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I have a really simple Mongodb collection e.g.

{ "_id" : ObjectId("objid"), "url" : "http://mydomain.com", "datestamp" : ISODate("2012-03-17T02:00:45.119Z"), "totalcount" : 1 }

I'm trying to query the collection to return items in descending order as follows:

@globallinks = Mongo::Connection.new.db("mydb").collection("mycollect")
@toplinks = @globallinks.find({}, :sort => ["totalcount", Mongo::DESCENDING], :limit => 100)

This query does not return items in desc order. I know for a fact by scanning through the result set that records look to be unsorted.

Does anyone have any ideas?

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1 Answer

up vote 2 down vote accepted

What you're doing works fine for me and it should work.

However, if you only have a limited number of totalcount values then you will get a result set that looks random. Consider a collection where most totalcount values are 2:

> show = ->(o) { puts "totalcount = #{o['totalcount'].to_i}, other = #{o['other'].to_i}" }
> t.find().each(&show)
totalcount = 1, other = 1
totalcount = 1, other = 4
totalcount = 2, other = 3
totalcount = 2, other = 2
totalcount = 2, other = 1
totalcount = 2, other = 4

Now we sort it by totalcount (and only by totalcount):

> t.find({}, :sort => ['totalcount', Mongo::DESCENDING]).each(&show)
totalcount = 2, other = 3
totalcount = 2, other = 2
totalcount = 2, other = 1
totalcount = 2, other = 4
totalcount = 1, other = 1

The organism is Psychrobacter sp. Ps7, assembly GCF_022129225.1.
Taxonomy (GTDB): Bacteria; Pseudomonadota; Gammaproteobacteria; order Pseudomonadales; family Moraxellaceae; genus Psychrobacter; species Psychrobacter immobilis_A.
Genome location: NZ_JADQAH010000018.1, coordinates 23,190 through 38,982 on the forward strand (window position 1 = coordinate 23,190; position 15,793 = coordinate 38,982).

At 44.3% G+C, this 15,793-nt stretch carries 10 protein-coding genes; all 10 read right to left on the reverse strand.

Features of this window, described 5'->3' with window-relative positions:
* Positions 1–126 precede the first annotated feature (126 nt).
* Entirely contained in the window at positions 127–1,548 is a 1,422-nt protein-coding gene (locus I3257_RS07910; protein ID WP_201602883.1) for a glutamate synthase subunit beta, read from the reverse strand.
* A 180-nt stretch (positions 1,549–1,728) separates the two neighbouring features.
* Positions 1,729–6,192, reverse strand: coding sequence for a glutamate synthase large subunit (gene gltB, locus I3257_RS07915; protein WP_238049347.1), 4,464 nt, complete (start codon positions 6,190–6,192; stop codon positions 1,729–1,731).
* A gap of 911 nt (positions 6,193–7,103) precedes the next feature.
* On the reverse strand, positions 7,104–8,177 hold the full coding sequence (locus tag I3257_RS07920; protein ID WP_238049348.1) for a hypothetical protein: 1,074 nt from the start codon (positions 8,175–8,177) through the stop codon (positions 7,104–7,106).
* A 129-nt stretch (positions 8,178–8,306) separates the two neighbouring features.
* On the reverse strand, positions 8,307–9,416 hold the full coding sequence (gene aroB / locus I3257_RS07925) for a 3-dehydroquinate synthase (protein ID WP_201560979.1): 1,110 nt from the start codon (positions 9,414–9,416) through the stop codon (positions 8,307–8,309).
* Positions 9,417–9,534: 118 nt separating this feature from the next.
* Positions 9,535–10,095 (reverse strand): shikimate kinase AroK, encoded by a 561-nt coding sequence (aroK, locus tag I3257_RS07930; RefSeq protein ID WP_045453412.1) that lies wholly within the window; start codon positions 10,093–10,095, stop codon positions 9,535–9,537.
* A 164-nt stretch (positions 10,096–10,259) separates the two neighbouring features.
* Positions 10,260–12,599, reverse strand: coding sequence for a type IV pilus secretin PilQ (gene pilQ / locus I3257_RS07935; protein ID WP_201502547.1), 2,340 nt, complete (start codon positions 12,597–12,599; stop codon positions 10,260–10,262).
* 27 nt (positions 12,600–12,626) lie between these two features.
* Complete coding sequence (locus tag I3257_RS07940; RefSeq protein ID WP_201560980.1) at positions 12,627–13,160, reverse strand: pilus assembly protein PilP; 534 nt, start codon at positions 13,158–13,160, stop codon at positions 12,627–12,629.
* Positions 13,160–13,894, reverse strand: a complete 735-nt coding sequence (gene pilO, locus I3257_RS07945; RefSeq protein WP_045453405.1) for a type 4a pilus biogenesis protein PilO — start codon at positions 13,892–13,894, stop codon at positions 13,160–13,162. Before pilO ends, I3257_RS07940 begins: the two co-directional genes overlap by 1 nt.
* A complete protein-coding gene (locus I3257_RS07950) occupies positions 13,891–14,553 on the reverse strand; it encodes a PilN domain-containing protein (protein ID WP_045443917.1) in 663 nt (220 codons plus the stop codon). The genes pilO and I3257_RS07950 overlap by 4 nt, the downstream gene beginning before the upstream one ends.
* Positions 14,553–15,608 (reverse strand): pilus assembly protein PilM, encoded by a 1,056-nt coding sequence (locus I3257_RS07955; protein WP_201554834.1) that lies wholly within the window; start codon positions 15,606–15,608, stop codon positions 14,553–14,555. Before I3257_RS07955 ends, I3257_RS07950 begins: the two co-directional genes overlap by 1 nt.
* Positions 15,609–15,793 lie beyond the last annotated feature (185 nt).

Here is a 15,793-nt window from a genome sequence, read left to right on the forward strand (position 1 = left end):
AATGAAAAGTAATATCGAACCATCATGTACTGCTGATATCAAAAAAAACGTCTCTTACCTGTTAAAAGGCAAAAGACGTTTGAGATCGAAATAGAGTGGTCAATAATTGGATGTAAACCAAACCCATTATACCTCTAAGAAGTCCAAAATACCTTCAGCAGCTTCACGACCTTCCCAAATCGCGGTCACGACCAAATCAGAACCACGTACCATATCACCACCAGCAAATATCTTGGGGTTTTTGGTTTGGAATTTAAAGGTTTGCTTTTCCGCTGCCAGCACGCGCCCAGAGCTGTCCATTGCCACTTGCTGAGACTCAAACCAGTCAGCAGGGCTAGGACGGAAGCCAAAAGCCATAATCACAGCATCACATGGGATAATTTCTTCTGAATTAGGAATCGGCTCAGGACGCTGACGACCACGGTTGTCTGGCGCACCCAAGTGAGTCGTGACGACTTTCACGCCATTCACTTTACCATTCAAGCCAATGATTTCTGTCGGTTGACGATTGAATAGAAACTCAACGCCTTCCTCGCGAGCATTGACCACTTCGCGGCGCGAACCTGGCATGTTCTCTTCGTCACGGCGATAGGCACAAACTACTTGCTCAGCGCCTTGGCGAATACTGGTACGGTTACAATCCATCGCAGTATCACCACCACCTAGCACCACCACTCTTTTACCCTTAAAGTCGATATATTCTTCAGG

totalcount = 1, other = 4

Now we apply a :limit that just happens to leave us with only totalcount == 2 values:

> t.find({}, :sort => ['totalcount', Mongo::DESCENDING], :limit => 4).each(&show)
totalcount = 2, other = 3
totalcount = 2, other = 2
totalcount = 2, other = 1
totalcount = 2, other = 4

Do you notice how the other ordering looks random? But, if we add a secondary sort key, we'll get something that looks sorted:

> t.find({}, :sort => [['totalcount', Mongo::DESCENDING], ['other', Mongo::ASCENDING]], :limit => 4).show(&each)
totalcount = 2, other = 1
totalcount = 2, other = 2
totalcount = 2, other = 3
totalcount = 2, other = 4

totalcount sounds like something that wouldn't have that many values and would at the very least contain many duplicate values. The :limit is applied after the :sort so it can easily select results with only one or two values for totalcount. Without a secondary sort key, you can get results that look random even though they are (partially) sorted.

Any time you use a sort key that can have duplicated values you usually want to include a secondary sort key to sensibly sort things within the primary groups.

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thanks for the very detailed response dude! sure enough my syntax was right but i had a typo in a variable name - stupid mistake! –  Ed Bloom Mar 19 '12 at 23:21
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